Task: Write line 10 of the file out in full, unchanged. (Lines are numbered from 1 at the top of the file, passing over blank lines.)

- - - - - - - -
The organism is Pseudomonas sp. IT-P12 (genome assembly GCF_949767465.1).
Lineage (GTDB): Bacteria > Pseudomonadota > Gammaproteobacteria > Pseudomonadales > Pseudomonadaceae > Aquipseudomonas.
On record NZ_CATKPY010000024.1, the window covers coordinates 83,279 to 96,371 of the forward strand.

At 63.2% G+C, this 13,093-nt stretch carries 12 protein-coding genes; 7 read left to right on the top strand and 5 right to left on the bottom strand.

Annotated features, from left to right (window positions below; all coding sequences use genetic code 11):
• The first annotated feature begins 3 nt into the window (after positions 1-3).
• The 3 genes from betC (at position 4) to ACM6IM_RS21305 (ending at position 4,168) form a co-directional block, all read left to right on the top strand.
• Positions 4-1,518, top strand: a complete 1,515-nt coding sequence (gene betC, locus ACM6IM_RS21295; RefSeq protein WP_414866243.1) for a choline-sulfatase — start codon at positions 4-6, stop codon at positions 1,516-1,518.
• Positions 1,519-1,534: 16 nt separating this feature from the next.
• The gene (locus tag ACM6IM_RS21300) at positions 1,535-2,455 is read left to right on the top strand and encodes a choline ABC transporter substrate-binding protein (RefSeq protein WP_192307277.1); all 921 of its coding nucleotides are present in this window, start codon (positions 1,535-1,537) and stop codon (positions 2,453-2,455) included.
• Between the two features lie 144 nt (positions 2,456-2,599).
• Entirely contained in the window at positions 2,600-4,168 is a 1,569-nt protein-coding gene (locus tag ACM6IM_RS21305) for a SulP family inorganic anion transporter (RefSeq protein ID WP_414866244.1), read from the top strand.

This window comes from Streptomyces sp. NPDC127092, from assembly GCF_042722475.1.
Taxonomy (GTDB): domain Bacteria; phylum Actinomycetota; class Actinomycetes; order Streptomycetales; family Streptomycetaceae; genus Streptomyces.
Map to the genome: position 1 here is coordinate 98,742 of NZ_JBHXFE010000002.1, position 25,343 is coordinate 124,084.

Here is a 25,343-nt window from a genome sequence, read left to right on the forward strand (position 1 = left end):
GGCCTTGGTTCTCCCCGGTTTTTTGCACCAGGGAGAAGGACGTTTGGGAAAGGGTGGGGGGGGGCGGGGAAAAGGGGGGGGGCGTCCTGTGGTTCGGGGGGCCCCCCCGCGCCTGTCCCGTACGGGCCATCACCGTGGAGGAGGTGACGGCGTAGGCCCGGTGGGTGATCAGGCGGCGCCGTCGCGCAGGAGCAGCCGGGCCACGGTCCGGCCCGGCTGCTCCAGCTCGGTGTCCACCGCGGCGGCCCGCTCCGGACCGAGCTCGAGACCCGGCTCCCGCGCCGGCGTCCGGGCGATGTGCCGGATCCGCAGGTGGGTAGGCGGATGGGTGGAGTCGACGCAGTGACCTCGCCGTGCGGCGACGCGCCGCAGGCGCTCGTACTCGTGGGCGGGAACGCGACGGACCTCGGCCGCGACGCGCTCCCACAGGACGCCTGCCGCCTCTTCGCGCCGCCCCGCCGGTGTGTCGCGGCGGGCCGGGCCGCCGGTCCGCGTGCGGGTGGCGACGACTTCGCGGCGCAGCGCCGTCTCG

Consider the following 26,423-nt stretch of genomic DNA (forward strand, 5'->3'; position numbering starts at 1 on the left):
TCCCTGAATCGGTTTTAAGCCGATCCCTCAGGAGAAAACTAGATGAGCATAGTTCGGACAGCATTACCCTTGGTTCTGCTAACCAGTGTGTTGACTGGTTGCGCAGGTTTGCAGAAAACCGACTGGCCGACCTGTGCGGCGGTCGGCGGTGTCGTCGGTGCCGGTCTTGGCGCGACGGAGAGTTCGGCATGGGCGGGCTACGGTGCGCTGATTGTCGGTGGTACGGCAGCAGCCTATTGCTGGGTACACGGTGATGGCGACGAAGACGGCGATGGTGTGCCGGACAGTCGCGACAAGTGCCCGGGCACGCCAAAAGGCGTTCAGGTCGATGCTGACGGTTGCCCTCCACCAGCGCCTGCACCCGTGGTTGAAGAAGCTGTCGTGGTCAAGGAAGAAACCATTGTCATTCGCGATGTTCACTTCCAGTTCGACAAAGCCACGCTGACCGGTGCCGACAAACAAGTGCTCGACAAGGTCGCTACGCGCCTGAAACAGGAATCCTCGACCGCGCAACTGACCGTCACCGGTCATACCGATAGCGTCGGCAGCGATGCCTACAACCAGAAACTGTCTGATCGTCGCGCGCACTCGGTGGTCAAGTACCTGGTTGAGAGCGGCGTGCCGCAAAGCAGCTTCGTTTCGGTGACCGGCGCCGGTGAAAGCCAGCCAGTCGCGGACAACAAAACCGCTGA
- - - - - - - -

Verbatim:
• The gene (locus tag ACM6IM_RS21300) at positions 1,535-2,455 is read left to right on the top strand and encodes a choline ABC transporter substrate-binding protein (RefSeq protein WP_192307277.1); all 921 of its coding nucleotides are present in this window, start codon (positions 1,535-1,537) and stop codon (positions 2,453-2,455) included.